Maximize your time at ACE with Itinerary Planner

American Association of Petroleum Geologists (AAPG)

Notice the red
Notice the red "!" denoting the conflicts so you can tweak your plan.
So many choices, so little time.

That’s how members can feel when perusing the program of the rapidly approaching AAPG Annual Convention and Exhibition in Long Beach, Calif. Itinerary planner navigation on left with roster including warnings.

Fortunately, there is an online tool that will help maximize convention time.

Located on the landing page for the Long Beach meeting, note the link to the “Itinerary Planner.” This tool is tied into the technical program abstracts and all scheduled events at the convention center.

It is invaluable to attendees.

Located in this single location are all details of the technical program sessions, luncheons, courses (both before and after the meeting) and special sessions and forums. It is designed to allow the user to browse, search and, ultimately, select the events of interest to them.

Once selections are made the itinerary will reveal the conflicts. Now you are empowered to tweak the schedule and then download it in several formats: PDF, .ics for your calendar, or Excel spreadsheet.

Try It – I Liked It!

When you first enter the Itinerary Planner you’ll have the option to use it as a guest or you may provide your email. I urge you to provide your email, as it creates a record that allows you to store your selections, empowering you to come back to your itinerary repeatedly until you have it finalized.

The first thing I did was to browse and discover the features.

For example, when I expanded Monday, I found the All-Convention luncheon listed, along with all papers. Likewise, on Sunday, all sessions including short courses and opening session were included.

It was pretty cool to discover the entire experience could be planned (with only a few exceptions – read on.

I went through each day and found those important luncheons and forums that I needed, then I explored the “search” feature.

The search feature was quite robust, allowing me to look only for presenters or to display session types or session topics in my results.

Once I saw a session I liked, I could select the whole session at once (on the right) to include in my itinerary, or I could select individual sessions.

Since I wanted to target a specific presenter, I also found their name and could select their specific presentation – poster and paper, alike.

I noticed a nice feature for attendees who are limited to one day – the “Itinerary Level.” When I used this it honed my view to the day(s) I selected.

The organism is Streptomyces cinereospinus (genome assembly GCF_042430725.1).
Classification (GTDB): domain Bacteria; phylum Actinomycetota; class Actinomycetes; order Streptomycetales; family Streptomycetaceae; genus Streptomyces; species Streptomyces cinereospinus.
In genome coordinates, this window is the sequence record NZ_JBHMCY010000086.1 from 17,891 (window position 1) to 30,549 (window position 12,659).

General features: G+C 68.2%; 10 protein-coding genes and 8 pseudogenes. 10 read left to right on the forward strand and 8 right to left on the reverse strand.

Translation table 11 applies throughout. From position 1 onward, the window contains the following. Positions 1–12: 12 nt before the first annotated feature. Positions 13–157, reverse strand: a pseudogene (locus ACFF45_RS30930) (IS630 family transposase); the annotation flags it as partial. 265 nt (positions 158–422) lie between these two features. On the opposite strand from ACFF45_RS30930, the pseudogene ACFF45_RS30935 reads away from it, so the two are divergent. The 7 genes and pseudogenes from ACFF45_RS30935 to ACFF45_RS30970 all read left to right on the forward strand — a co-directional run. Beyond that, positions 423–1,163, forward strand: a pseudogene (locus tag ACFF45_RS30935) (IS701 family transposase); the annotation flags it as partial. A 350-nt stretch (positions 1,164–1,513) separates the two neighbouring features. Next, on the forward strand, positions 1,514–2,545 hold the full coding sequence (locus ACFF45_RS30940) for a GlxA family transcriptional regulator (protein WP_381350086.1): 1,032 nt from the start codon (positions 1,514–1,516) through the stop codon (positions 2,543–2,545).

Now, this was all from the default features of the site.

I took a break and left the site. Upon my return I entered my email address and everything I had completed to that point was there, so I decided to review my itinerary.

My Results

On the left is this small browsing menu, where I selected “view your itinerary.” It quickly became apparent that I had a lot of conflicts.

There was a red icon with an exclamation mark in it that showed my conflicts, so the weeding began and I started to deselect and prioritize the items critical to my experience.

It was nice to know I could leave it for a few hours and consult with my peers about their plans. Then I would return to finish the process. It became evident this tool would help stay coordinated with co-workers so we could maximize our attendance.

There also is an option to add the itinerary with abstracts to a calendar.

Clicking this option gives an .ics file to import into a calendar. Now the itinerary can be viewed on other electronic devices.

I chose to download my itinerary into all options just to see what the results would be.

I found I needed to edit the resulting Excel spreadsheet into cells that would wrap the text and change the formatting to something more readable – but any one with rudimentary Excel skills could do that.

The print option formatted the results into a very usable PDF, too.

I noticed also that if a paper was withdrawn that was graphically noted with a purple “w” icon. (We hope your itinerary won’t show very many of those.)

My final choice? I used the “add itinerary to calendar” and “print itinerary + abstracts” so I could review the abstracts on my trip to Long Beach and have my schedule handy throughout the meeting.

The Exceptions

Committees and field trips were not included in this itinerary planner. This is because the focus of the planner is the convention center site.

At this time committee meeting assignments are still being made. Once completed these will be compiled into a PDF to download from the Long Beach website. Committee chairs will be notified when these are available.

If you are registered for a field trip or attending a committee meeting, you’ll simply make note of that and merge it into your spreadsheet or add to your calendar. Obviously the PDF would not accommodate that – but a good pen on a printed piece of paper is still a pretty handy tool.

It makes sense to get these details before you complete your itinerary. The itinerary planner will remain available at all times so you may make your plans today and then finalize them after you know about the exceptions that might apply to you.

I will not download my final itinerary until about one week before my departure so I can make one final review and confirm none of my selected papers are withdrawn, or any conflicts arise due to schedule changes.

Good browsing!

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